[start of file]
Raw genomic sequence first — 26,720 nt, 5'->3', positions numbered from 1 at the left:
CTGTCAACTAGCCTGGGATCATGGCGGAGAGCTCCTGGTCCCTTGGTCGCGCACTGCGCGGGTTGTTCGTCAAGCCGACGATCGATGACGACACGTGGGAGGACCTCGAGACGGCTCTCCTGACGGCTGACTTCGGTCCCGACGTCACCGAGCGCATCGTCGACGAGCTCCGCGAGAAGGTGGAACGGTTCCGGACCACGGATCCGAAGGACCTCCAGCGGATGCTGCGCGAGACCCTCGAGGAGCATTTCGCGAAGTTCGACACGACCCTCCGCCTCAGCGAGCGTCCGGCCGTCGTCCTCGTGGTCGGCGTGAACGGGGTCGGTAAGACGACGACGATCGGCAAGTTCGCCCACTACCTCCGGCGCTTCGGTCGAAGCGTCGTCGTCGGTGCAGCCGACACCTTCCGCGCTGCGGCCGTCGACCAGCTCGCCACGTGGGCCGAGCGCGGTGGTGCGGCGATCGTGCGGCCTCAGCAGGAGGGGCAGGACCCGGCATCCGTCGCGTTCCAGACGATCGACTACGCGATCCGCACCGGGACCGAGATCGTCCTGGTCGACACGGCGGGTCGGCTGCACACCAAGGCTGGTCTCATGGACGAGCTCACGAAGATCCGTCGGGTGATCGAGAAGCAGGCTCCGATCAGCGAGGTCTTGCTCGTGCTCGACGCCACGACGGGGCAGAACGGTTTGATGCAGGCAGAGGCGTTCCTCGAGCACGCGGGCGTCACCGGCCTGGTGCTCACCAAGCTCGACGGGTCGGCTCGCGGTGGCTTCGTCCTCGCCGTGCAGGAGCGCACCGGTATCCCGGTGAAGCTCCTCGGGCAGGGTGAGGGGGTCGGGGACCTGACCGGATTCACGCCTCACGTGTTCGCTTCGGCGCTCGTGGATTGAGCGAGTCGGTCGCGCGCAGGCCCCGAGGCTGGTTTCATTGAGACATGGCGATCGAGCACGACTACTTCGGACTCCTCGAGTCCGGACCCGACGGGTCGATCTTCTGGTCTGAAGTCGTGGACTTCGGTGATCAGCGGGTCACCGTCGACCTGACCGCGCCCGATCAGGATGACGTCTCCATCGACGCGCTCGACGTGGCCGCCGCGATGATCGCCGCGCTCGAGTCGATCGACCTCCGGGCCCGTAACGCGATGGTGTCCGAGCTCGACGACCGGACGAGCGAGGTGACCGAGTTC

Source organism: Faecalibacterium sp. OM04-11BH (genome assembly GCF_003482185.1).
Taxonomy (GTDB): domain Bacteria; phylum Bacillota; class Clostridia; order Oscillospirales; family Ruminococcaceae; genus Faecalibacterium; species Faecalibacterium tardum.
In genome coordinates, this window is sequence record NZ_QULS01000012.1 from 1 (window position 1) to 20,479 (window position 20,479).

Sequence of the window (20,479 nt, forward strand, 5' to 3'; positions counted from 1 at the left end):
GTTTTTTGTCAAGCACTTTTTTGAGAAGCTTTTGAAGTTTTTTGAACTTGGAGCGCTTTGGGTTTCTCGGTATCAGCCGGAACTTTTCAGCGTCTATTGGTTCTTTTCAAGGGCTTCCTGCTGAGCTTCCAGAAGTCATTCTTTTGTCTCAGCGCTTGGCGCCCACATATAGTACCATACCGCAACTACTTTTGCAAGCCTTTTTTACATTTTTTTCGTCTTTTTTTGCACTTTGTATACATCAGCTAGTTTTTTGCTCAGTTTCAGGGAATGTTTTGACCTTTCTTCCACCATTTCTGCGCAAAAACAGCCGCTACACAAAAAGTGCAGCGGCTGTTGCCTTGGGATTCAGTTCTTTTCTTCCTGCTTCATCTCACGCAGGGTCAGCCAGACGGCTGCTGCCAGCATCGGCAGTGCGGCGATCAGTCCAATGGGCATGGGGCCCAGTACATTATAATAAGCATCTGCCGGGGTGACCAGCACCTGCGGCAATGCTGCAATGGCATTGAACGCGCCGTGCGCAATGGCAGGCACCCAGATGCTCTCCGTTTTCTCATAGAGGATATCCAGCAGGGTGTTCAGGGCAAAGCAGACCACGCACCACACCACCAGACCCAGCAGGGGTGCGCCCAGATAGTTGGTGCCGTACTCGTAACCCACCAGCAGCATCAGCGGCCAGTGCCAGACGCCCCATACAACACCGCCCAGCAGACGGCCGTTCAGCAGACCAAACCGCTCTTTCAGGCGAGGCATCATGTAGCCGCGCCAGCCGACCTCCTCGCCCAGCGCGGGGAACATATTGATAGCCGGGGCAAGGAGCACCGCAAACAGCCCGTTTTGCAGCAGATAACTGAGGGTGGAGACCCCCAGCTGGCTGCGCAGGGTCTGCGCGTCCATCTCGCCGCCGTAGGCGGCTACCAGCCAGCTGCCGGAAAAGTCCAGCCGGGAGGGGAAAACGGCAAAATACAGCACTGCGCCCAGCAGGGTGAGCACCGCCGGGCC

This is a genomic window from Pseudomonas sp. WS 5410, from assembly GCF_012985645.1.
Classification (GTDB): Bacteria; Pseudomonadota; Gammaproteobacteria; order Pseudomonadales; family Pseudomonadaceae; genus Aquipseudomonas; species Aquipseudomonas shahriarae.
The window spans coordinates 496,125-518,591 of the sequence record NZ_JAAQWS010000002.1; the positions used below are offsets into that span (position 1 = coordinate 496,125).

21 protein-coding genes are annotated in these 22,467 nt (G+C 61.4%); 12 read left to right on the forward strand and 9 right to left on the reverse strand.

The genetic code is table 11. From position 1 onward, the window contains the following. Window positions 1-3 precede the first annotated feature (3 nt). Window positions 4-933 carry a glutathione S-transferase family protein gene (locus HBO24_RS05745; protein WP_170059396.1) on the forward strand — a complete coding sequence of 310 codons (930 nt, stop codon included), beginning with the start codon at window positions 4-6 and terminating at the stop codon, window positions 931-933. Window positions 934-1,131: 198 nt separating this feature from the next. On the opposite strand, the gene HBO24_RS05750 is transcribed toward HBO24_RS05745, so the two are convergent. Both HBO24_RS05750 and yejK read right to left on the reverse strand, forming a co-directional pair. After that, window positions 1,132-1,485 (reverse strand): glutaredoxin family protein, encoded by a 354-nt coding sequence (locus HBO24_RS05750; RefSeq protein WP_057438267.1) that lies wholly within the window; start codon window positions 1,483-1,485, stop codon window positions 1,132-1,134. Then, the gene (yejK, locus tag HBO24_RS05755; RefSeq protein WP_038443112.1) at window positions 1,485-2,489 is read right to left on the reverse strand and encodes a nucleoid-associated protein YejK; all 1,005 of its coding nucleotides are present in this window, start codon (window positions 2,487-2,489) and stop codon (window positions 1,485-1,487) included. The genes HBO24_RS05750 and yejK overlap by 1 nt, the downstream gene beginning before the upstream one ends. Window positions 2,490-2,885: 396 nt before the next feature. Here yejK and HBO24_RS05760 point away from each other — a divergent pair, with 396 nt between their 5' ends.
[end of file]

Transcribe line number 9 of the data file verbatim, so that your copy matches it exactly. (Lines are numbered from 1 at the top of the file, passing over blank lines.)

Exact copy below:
Classification (GTDB): Bacteria; Pseudomonadota; Gammaproteobacteria; order Pseudomonadales; family Pseudomonadaceae; genus Aquipseudomonas; species Aquipseudomonas shahriarae.